Anshuman Daga’s outlook for the future of European and global markets
Friday will be a slow day.
Well, kinda. Stocks are still licking their wounds, U.S. bond yields are at 11 year highs and the dollar hovers near 20-year highs. [MKTS/GLOB]
Still, investors may have had enough this week, with the Fed raising interest rates by 75 basis points as expected, leaving the market Shocked by a thought-provoking prospect.
The Bank of Japan took “decisive” action to intervene in foreign exchange markets for the first time since 1998 to support the battered yen.
Many central banks, including the UK, Switzerland and Norway, raised interest rates this week, with no sign that borrowing costs are near their peaks.
The latest warning comes from ECB board member Isabel Schnabel, who said inflation will rise further and price growth may be more persistent than previously thought.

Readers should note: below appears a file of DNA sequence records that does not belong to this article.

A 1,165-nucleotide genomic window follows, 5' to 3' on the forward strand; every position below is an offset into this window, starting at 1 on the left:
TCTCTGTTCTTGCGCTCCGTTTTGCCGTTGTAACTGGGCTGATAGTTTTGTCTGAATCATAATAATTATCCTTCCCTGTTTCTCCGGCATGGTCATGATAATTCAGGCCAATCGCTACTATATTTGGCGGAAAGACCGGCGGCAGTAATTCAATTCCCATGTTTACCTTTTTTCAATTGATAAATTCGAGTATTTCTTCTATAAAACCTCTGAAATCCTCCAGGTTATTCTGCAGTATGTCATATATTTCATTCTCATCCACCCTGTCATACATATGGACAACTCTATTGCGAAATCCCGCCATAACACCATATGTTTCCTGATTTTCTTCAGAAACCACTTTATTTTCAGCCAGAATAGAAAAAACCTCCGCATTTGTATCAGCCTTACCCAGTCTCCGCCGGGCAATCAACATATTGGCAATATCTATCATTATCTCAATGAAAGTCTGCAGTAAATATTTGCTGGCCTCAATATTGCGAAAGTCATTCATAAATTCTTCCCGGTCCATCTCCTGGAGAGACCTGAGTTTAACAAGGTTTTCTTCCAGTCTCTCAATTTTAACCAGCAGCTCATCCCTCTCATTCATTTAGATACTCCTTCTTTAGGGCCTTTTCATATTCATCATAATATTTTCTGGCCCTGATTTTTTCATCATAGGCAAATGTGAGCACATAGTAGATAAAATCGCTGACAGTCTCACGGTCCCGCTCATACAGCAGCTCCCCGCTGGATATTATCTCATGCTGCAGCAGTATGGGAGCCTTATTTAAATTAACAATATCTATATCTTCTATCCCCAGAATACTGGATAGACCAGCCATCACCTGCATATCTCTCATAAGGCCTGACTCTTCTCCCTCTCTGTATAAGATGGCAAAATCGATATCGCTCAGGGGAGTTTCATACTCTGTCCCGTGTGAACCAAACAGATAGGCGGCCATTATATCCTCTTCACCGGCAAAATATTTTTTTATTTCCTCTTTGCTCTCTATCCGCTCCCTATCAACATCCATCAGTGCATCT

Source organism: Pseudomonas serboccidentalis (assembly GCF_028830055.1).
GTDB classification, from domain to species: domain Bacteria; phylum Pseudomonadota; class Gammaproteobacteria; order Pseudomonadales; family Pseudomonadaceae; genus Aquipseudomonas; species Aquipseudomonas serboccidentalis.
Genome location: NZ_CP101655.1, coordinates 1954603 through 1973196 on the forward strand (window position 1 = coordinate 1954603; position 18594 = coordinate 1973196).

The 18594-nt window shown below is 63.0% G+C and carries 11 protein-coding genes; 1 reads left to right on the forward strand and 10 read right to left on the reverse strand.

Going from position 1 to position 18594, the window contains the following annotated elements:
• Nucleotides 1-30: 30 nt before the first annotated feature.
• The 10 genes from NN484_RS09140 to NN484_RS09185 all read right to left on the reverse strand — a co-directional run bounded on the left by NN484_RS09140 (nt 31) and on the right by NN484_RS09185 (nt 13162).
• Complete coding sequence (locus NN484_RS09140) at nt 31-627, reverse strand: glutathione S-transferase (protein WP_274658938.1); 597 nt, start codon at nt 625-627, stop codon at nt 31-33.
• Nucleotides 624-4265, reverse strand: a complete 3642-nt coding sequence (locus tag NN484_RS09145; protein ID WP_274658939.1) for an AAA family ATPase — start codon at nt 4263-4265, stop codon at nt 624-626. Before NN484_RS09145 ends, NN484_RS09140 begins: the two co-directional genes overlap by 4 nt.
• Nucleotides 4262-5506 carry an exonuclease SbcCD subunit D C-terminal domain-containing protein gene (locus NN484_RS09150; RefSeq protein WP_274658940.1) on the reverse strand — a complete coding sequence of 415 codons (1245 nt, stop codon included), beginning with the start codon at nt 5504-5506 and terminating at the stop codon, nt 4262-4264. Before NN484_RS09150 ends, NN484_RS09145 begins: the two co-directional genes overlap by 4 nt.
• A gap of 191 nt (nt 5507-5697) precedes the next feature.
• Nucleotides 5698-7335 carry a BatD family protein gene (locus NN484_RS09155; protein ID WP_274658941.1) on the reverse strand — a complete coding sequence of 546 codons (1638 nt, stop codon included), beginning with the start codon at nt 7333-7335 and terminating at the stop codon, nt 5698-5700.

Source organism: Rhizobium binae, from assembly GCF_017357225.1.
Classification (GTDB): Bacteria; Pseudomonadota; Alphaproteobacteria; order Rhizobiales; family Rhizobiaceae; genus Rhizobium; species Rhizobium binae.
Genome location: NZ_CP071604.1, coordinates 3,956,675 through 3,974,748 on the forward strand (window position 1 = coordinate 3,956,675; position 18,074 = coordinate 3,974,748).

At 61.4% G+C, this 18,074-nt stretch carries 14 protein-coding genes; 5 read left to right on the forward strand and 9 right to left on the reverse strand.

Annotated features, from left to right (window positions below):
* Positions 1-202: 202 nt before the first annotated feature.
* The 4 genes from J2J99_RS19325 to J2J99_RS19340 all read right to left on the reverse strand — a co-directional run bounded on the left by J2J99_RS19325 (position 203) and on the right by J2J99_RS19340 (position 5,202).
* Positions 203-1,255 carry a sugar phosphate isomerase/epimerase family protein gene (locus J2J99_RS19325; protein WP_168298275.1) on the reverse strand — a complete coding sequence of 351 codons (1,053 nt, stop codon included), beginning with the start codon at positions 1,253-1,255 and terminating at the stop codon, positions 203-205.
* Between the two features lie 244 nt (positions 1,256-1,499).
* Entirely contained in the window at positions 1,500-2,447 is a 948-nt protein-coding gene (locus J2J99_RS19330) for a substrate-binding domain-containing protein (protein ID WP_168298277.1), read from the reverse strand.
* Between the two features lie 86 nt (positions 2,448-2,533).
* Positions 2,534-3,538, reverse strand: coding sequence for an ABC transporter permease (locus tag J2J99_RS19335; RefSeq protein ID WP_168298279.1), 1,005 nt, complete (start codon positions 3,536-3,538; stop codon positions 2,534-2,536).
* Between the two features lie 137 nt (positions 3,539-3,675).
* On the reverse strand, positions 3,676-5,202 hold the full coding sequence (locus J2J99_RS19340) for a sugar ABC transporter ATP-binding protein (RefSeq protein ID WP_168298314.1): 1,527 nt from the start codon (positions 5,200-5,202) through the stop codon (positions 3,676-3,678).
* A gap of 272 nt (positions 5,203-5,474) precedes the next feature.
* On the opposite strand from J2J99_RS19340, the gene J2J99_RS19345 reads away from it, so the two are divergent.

While the ECB has raised interest rates 125 in the last two meetings to fight inflation, the basis has hovered at %, the market has already priced in more gains.
More bad news from the UK.
UK consumer confidence plunged to its lowest level on record 1970, putting more pressure on new Finance Minister Kwasi Kwarteng to Families provide additional support, which may be detrimental to gilts.
Preliminary data on global business activity is also due on Friday, which is expected to show the global economy is heading for a recession.
Meanwhile, this is a sign to ease the pressure on arrivals, the government will provide information on the relaxation of the controversial COVID-19 for all arrivals 19 Update on hotel quarantine policies.
Japanese intervention supports weak yen https://inew.news/wp-content/uploads/2022/09/localimages/chart.png632d6f750c8d3.png
Central Banks step up their efforts to fight inflation https://inew.news/wp-content/uploads/2022/09/localimages/chart.png632d6f75ac85f.png
Key developments that could affect markets on Friday:
Economic Data – Quick Estimates of PMIs for Major Economies
Standard & Poor’s Review of Germany’s Credit Ratings